Sleep Fragmentation May Increase Risk of Inflammation and Atherosclerosis
Atherosclerosis is an inflammatory disease within the arterial wall that can lead to adverse vascular events, including coronary artery disease, myocardial infraction, stroke and peripheral artery disease. According to a new study, sleep disruption may increase the risk of atherosclerosis by raising inflammatory-related white blood cell counts. Sleep fragmentation is repeated, short sleep interruptions during the night which leads to excessive tiredness during the day.
Participants in the study included 1,110 adults with an average age of 68. Sleep fragmentation was measured using sleep lab-based polysomnography and a wrist-based actigraphy worn by participants on multiple nights. Blood samples were taken to measure levels of neutrophils and monocytes, two types of inflammatory-related white blood cells.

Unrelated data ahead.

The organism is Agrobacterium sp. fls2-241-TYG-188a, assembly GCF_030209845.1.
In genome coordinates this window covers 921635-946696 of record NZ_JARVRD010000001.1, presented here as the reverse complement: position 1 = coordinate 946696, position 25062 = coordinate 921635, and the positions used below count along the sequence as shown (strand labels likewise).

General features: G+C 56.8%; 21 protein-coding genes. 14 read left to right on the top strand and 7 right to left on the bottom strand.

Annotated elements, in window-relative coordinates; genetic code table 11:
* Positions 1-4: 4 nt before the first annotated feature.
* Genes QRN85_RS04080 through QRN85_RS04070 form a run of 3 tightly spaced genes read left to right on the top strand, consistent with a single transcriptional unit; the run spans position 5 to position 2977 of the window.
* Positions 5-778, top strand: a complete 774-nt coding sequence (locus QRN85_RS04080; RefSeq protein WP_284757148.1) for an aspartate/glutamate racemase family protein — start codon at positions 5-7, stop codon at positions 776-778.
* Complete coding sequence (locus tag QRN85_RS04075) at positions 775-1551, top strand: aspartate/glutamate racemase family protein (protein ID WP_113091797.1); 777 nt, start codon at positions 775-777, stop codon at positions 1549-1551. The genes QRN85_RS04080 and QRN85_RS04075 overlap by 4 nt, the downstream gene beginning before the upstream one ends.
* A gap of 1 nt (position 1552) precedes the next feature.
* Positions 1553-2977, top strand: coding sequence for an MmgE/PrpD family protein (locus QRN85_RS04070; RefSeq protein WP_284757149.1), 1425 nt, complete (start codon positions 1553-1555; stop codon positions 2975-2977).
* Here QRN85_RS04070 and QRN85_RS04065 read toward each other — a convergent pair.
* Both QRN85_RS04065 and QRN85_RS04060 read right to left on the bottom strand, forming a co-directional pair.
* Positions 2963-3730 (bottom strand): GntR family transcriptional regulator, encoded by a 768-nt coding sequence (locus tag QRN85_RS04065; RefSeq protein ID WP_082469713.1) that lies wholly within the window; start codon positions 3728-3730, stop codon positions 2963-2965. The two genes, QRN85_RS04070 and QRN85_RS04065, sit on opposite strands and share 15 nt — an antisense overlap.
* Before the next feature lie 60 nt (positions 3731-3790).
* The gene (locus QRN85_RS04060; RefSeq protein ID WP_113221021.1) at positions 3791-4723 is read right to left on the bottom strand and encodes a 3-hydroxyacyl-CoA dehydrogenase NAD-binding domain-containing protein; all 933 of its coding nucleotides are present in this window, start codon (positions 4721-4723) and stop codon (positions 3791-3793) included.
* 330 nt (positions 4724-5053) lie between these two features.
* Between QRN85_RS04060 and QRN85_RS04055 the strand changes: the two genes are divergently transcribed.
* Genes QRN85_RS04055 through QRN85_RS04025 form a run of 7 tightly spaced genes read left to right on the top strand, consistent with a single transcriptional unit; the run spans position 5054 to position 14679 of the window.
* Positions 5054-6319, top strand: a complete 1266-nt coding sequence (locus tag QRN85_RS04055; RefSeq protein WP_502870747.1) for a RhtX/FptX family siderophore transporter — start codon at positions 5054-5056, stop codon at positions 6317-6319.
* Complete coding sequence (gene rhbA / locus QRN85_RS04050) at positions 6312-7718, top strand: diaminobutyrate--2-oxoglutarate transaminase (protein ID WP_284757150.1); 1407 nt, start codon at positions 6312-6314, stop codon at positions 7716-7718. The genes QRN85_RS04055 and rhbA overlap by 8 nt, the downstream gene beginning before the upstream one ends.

The researchers found that sleep fragmentation resulted in higher neutrophil counts and higher coronary artery calcium scores. Coronary artery calcium scores are used to measure the progression of atherosclerosis. They also found that the increase in neutrophils was directly associated with the increase in coronary artery calcium scores.
The study was conducted by researchers from the University of California Berkeley. It was published online ahead of print on June 4, 2020 in the journal PLOS Biology.